Perfectionism is defined by Merriam-Webster as, “a disposition to regard anything short of perfection as unacceptable.” While some have thought this trait to be a positive in the past, new research is showing the harm it can cause. In the article, The Dangerous Downsides of Perfectionism, the negative impact of perfectionism is discussed. Boys are not immune to perfectionism, but because girls are still socialized differently, it is important to understand how perfectionism manifests in girls and how it can be addressed.
There are many factors contributing to the increase in perfectionism in girls. They include:
- Social media
The messages girls receive from social media are about being the prettiest, happiest, or having the newest “it” item. Images of photoshopped models and staged events send messages to young girls that they, too, must appear “perfect.” Hence, the journey to perfectionism begins. Research is showing however, such as in the study conducted by the Royal Society for Public Health, that social media usage results in increased anxiety, depression, and sleep issues for children.
- Increased Pressure to Achieve and Please
In a survey conducted by Ruling Our eXperiences (ROX), researchers found there are a growing number of girls that feel pressure to please others in their lives. In addition, those that are the highest achievers are the ones that most often feel the need to please. They want to be the best in every way and receive the accolades that usually accompany those achievements.
- Competitiveness Amongst Friends
Girls are very aware of the successes of those around them. The need to always be in first place, or “one-up” the person next to them can become burdensome. Instead of focusing on their own strengths, they begin to compare themselves to others and try to be the “best” in every aspect of their life. Not only is this not realistic, it takes away from the joy of being able to celebrate others when they have success and have that reciprocated in return.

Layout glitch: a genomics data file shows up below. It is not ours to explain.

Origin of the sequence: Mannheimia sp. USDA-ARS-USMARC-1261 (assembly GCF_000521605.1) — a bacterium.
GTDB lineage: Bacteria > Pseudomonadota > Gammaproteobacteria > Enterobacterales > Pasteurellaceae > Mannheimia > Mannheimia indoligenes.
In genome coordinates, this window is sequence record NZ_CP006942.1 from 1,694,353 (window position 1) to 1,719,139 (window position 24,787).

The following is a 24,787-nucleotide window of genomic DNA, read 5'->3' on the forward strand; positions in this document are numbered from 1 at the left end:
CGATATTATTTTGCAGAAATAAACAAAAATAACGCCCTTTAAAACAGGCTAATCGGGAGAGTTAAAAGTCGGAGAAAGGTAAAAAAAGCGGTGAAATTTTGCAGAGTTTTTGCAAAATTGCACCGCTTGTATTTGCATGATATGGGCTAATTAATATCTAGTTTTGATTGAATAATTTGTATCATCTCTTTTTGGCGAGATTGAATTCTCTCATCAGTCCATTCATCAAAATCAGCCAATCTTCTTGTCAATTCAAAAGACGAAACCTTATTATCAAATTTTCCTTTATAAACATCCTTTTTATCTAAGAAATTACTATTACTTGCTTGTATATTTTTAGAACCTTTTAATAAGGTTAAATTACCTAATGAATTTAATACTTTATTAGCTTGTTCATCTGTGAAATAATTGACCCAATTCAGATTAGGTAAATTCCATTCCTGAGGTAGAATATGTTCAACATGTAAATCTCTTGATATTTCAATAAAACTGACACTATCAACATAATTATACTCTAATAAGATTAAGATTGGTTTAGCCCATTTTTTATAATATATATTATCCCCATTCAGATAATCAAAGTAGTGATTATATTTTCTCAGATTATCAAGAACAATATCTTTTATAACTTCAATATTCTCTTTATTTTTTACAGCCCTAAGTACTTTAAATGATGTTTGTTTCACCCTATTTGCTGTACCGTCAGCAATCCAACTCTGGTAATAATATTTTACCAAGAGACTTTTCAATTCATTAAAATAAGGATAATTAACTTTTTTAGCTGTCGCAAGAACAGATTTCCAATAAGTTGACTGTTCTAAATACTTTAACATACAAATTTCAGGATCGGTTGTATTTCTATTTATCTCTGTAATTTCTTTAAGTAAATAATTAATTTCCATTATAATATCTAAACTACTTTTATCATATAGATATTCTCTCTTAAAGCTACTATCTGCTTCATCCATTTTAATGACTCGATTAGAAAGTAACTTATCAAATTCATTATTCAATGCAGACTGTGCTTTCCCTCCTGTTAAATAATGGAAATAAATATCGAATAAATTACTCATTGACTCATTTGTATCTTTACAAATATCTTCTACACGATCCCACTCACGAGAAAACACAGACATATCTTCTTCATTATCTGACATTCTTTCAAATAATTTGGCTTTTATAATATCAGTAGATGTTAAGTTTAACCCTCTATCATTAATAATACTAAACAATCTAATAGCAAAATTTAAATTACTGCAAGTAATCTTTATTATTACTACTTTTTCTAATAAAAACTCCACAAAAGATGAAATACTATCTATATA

Why is this a problem and what can be done?
The issue of perfectionism in girls is one that we, as a society, should care about and be invested in addressing because it too often results in students experiencing both adverse mental and physical health issues, such as anxiety, depression, and lack of sleep. Additionally, girls are struggling to cope with the criticism and failure that they will undoubtedly face throughout their lifetimes.
Educators and parents can help girls address perfectionism in the following ways:
- Help students keep perspective.
Remind students to keep perspective of the bigger picture. Not every day will be filled with success. There will be obstacles and mistakes along the way. Learning how to cope with less than “perfect” situations will result in students that are able to persevere during challenging times.
- Support students in enhancing their Emotional Intelligence (EQ).
In the article, The Importance of Fostering Emotional Intelligence in Girls, it is discussed how girls need to be taught to identify and name emotions they are feeling, even ones that are uncomfortable. When children are able to identify and verbalize how they feel, they will be empowered to handle difficult situations that come their way. In the face of adversity, mistakes, or failure, knowing how to articulate how they feel about a situation will allow girls to be more resilient in the future.
- Communicate clearly and often about social media.
Talking to your children often about social media can make a huge difference in the impact it has on them and their lives. The University of Texas recommends many ways parents can talk to their children about social media. Most importantly, parents should model appropriate social media use and set age-appropriate limits and boundaries for technology usage at home.
- Engage students in productive conflict resolution skills.
In the article, How Empowering Girls to Confront Conflict and Buck Perfection Helps Their Well-Being, the author notes the importance of girls learning the skills necessary to navigate conflict with peers and others throughout their lifetimes. Because relationships are so significant in the lives of girls, it is important for them to know how to resolve conflict as it will inevitably occur at one point or another. One meaningful way to learn conflict resolution skills is through role play. Acting out anticipated scenarios of conflict with an adult can give children the tools they need to face those experiences when they arise in real life. Adults are also significant role models in the lives of their children and should model appropriate ways to handle conflict, adversity, and failure when it comes their way.
Together We Can Make a Difference
While perfectionism in girls is on the rise and can be impacted by social media, the pressure to achieve and please others, and competitiveness amongst peers, there are ways in which the issue can be addressed. By helping students to keep perspective, increasing emotional intelligence, engaging in conversations about social media, and teaching productive conflict resolution skills, girls will be more equipped to handle the challenging situations they encounter. The mental and physical well-being of our girls is at stake, and we must do all we can to support them.